If following the example of Daniel means drawing on Christianity in order to tell the truth in the public square, then this means that, at one point or another, the Christian is going to be opposed to every political ideology. This was, in part, what I was trying to say when I asserted that the church ought to be anarchist in orientation. In this post, I want to briefly reflect on these points before moving on in other directions.
One point of reflection is to emphasize that telling the truth in the face of reigning ideologies does not mean that the church or the Christians that make it up should be in any respect apolitical. In many respects, as much as it means standing up to ideologies, it also means taking these ideologies seriously. If for no other reason, they need to be taken seriously because others take them seriously. And taking them seriously means, at times, agreeing with some of their points.
Christianity is not in whole agreement with either Marxist communism or economic libertarianism, despite what some people might say about either. On the other hand, both Marx and Austrian economists (to cite just one example of economic libertarianism) make points and draw on ideas that are congruent with particular points of Christian doctrine. For example, Marx’s critique of the state in a capitalist society holds more than its share of water in light of pervasive crony capitalism. But Marx’s critique of private property does not stand up to libertarian (or Lockean) points on the ability of private property to safeguard other liberties. In most political discourse taking place around Thanksgiving tables or office water-coolers, people fail to mediate between these two positions. Communism and free markets are seen as zero-sum poles in which one must adopt either one position or the other. Christianity not only mediates these positions but outright denies the dualism implied by this point of view.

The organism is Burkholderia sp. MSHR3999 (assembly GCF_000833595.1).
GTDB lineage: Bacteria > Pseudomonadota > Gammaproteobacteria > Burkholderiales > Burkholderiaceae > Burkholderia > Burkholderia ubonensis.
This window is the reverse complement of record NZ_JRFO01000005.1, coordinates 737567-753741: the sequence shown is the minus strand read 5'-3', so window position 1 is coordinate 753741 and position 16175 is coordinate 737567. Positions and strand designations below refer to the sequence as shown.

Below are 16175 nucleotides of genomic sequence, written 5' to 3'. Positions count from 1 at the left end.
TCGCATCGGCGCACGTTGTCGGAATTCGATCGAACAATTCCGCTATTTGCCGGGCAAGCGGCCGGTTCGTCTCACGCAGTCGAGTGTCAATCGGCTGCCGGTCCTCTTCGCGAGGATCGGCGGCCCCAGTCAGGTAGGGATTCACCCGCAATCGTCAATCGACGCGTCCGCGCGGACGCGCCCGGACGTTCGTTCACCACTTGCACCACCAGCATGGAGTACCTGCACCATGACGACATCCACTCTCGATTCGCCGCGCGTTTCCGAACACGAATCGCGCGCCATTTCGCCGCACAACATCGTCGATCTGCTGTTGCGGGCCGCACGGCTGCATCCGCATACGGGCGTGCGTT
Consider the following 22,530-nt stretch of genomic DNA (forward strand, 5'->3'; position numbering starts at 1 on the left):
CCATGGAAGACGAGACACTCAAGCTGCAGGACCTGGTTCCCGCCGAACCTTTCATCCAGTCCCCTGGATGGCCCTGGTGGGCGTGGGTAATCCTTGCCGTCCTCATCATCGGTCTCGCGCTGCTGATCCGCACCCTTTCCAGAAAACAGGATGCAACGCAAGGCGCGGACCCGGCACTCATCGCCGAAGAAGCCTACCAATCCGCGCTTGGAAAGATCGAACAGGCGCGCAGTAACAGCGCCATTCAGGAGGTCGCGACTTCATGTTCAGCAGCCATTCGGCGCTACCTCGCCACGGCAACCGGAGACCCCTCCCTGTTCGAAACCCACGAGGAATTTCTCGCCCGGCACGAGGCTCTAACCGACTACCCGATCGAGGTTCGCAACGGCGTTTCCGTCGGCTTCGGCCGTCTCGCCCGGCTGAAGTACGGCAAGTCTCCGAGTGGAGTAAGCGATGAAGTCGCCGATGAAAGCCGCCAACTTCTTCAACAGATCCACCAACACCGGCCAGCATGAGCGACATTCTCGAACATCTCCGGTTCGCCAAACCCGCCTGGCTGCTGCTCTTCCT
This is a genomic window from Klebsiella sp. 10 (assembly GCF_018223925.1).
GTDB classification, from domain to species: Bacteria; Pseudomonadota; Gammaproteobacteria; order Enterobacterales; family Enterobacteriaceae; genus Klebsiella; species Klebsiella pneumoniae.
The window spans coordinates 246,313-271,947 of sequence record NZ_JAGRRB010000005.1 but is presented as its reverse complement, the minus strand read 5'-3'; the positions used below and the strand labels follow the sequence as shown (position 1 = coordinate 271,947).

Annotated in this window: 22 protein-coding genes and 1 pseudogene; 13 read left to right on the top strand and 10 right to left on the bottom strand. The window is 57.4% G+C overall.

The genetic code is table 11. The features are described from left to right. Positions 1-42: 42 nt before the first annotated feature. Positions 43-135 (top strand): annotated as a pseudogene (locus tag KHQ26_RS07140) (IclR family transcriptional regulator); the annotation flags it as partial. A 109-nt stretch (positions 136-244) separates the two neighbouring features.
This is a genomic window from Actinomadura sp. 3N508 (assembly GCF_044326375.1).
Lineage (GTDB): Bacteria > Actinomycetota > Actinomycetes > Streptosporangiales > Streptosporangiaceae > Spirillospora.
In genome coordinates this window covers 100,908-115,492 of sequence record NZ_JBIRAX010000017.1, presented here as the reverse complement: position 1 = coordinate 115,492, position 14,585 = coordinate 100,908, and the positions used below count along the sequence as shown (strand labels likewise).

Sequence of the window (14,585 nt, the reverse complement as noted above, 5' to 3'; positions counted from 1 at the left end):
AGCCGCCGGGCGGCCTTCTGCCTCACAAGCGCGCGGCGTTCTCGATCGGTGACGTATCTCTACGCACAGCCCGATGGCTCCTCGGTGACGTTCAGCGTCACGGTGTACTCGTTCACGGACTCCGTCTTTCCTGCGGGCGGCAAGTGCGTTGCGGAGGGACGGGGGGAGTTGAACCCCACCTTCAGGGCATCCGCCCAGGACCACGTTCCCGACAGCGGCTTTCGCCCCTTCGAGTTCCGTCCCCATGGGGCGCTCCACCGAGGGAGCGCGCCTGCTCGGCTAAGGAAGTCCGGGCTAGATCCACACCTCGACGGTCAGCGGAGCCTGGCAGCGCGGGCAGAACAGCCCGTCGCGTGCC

Personally, I am a fan of the historic European model of Christian Democracy as a political movement. One reason I am a fan is its (at least in the past) commitment to navigating the space between hard left and hard right based on Christian principles. In a sense, Christian Democracy occupies what, I think, most people should think of when they think of the political center. While identifying where, precisely, the political center is can vary between contexts and periods (modern Christian Democracy was born in the middle of the twentieth century’s standoff between communism and fascism), much in American politics over the last several years puts us at a place not too dissimilar from the movement’s roots.
That being said, I don’t think that there is any hope of transforming either the Republican or Democratic parties in America towards a Christian Democrat trajectory. On the other hand, the United States does have its own third-party Christian Democrat organization: the American Solidarity Party. I am not a member of the ASP, but I cannot find anything objectionable in their platform, and I recently wrote a class paper in support of ranked-choice voting on the grounds that it might allow for a Christian Democrat party to be competitive on the local level.
I bring all of this up because the posts prior to this one have largely been of a general and theoretical nature. I enjoy political theory, but I am also interested in examining other public issues beyond rehashing the same general themes over and over. Thus, I want this post (rambling as it is) to serve as a sort of baseline foundation for the directions I want to take going forward. That is to say that, if I was forced to identify what theoretical angle I use to approach public policy, it would be as a Christian Democrat. Or to put it in more specific terms, I am concerned with the public issues of truth, justice, freedom, and equality as they are conceived of by taking into account the whole of Christian Scripture. Of course, others say the same thing but take a very different path.
In a back-and-forth comment thread on a previous post, a reader and I discussed how some people outright oppose policies on the grounds that “it’s socialism.” It’s that type of blanket judgment that I try to avoid by using theology as a lens for public policy. Opposing the welfare state because “it’s socialism” is not inherent within Christian doctrine just like Acts 4 does not mean I have to reject private property. Adopting either position just to fit into whatever political group I tend to favor means that I’ve done nothing more than sell out my faith as just one more interest group to be courted and won by the reigning political elites. This is a position I reject because I take my faith too seriously to do otherwise.
And that is where I will leave it, for now.